Many bills are killed as deadline hits at Legislature
Associated Press Writer
Bills that sparked a debate over abortion, ethics reform, a state lottery, and appointed judges were among many measures that died Friday on a deadline for action by legislative committees.
SB299, which targeted drunken drivers who cause pregnant women to miscarry, died through inaction in the Assembly Judiciary Committee.
The committee also voted down SJR2, a proposed constitutional amendment which would have allowed the governor to appoint judges in efforts to minimize the influence of money in judicial campaigns.
Also failing to advance was SB6, which would have added marijuana to a list of drugs that cannot be manufactured or sold in the presence of children. The bill would have expanded a law that targets home methamphetamine labs.
Other casualties included SB14, which targeted “smoker’s corners” near schools by banning the possession or use of cigarettes or other tobacco products by anyone under age 18.
The deadline was for Senate-approved bills to move out of Assembly committees and for Assembly-endorsed measures to emerge from Senate committees. Anything that failed to advance, with some exceptions, was dead. It’s one of many deadlines to keep lawmakers on track for a mandatory June 4 adjournment.
Also dead is AB79, related to the impeachment of the late state Controller Kathy Augustine. The bill would have prevented public officers and employees from using government time, property or equipment for campaign purposes.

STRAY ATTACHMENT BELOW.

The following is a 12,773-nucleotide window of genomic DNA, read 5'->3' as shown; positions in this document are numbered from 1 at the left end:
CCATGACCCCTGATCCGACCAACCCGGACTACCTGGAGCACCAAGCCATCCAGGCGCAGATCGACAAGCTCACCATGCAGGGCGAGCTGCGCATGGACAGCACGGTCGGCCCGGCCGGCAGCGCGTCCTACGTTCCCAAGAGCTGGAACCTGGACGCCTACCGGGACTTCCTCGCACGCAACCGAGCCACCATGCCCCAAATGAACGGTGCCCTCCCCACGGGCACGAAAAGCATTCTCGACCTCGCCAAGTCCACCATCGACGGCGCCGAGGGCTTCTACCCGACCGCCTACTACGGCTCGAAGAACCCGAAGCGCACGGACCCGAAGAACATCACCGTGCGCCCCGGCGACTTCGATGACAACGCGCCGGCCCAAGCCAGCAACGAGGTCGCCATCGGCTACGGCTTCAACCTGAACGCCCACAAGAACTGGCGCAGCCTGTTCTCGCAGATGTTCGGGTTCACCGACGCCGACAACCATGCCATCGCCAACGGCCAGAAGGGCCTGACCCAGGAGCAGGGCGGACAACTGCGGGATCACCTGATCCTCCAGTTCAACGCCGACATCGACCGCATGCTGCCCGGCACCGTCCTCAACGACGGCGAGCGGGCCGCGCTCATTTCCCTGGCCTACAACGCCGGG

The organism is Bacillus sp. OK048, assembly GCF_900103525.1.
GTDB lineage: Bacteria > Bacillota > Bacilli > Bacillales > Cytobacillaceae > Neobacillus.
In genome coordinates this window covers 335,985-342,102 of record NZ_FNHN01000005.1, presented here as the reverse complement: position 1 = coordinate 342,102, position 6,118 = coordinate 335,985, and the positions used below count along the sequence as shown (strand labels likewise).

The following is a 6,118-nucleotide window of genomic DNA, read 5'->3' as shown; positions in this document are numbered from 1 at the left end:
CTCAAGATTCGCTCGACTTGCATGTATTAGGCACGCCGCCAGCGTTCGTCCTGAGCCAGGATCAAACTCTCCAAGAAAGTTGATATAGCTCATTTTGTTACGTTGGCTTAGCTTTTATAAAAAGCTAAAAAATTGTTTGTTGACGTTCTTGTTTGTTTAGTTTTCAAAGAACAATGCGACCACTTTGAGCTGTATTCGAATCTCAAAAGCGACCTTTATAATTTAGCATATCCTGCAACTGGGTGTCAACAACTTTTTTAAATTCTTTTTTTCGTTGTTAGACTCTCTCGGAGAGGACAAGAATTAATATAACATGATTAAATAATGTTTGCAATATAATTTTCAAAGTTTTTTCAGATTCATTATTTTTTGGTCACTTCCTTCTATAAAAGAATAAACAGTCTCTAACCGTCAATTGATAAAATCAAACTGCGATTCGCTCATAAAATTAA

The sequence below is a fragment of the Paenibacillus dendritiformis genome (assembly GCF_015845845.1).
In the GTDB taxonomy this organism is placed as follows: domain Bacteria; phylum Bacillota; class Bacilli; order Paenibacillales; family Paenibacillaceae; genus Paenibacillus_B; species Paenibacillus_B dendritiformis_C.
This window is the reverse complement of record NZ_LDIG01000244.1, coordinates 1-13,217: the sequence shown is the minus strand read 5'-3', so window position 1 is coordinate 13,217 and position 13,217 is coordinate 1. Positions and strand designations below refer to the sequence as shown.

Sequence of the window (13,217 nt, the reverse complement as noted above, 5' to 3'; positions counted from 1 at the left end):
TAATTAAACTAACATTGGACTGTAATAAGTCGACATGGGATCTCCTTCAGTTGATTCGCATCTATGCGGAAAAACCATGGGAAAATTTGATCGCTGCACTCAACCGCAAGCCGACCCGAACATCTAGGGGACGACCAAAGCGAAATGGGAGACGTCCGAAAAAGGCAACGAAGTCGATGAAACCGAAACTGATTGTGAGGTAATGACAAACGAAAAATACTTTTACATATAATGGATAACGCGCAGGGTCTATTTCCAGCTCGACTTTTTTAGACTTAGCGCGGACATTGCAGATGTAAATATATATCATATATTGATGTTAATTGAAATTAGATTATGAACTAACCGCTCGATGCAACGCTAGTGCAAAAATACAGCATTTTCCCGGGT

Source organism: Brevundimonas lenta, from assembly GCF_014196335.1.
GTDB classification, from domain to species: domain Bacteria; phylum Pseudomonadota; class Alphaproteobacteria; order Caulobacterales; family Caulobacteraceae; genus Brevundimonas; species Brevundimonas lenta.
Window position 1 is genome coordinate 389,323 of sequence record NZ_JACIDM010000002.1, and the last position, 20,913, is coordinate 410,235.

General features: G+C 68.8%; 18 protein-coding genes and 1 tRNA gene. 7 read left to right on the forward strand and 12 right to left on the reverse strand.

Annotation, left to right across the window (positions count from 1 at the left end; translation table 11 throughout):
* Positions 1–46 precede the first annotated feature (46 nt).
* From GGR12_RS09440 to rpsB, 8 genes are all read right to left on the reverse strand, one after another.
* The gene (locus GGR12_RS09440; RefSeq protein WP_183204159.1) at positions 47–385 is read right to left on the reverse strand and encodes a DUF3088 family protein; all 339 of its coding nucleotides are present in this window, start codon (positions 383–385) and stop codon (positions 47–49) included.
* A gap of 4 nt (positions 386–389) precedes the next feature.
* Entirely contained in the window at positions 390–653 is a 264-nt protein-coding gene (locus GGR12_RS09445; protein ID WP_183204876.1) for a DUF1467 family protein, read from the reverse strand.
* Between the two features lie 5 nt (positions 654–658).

Augustine had been impeached by the Nevada Assembly and convicted by the Senate for using state equipment on her 2002 campaign for state controller. She was censured but wasn’t removed from office.
AB248, which would have banned certain types of tip-sharing agreements, died without receiving a hearing in the Senate Commerce and Labor Committee.
The bill arose out of concerns of Wynn Las Vegas card dealers, who said they were hit with a 10 to 15 percent pay cut in August, when they were ordered to share their tips with supervisors.
Wynn Las Vegas executives, the Las Vegas Chamber of Commerce, Nevada Restaurant Association and the Nevada Hotel and Lodging Association all opposed the bill, saying it would take away business autonomy and harm lower-income employees such as bus boys and bar backs.
Another bill that died in that committee was AB494, a union-backed bill that would have allowed workers who were locked out by their employers to receive unemployment benefits.
Also dead are:
• SB174, a bill to let doctors apologize to patients for an adverse medical result without having the apology used against them in court later on.
• SB216, allowing convicted people to contribute to a charity instead of performing community service.
• SB325, declaring English as the official state language.
• SB378, which would limit the liability of some non-profits to $100,000.
• SB425, enacting the same blackout periods that prohibit the governor and lawmakers from getting political donations during a legislative session to legal defense funds.
• SB438, letting counties contract with private companies to run jails.
• SB489, prohibits threatening people who are gathering signatures for a petition.
• SB415, which bans illegal immigrants from receiving any state benefits for higher education, including scholarships, loans, and in-state tuition.
• AJR1, which requires that public officials must forfeit their office if they commit three or more ethics violations.
• AJR5, a proposal to create a state lottery
• AB79 would prevent public officers and employees from using government time, property or equipment for campaign purposes.
• AB113, which would establish stricter rules for landfills near groundwater.
• AB369, which establishes procedures for the release of someone who is committed for an insanity plea.
• AB470, which prohibits the governor from entering into international trade agreements without the consent of the Legislature.
• AB506, requiring the secretary of state to study the possibility of a later voter-registration deadline.
• Associated Press Writer Joe Mullin contributed to this report.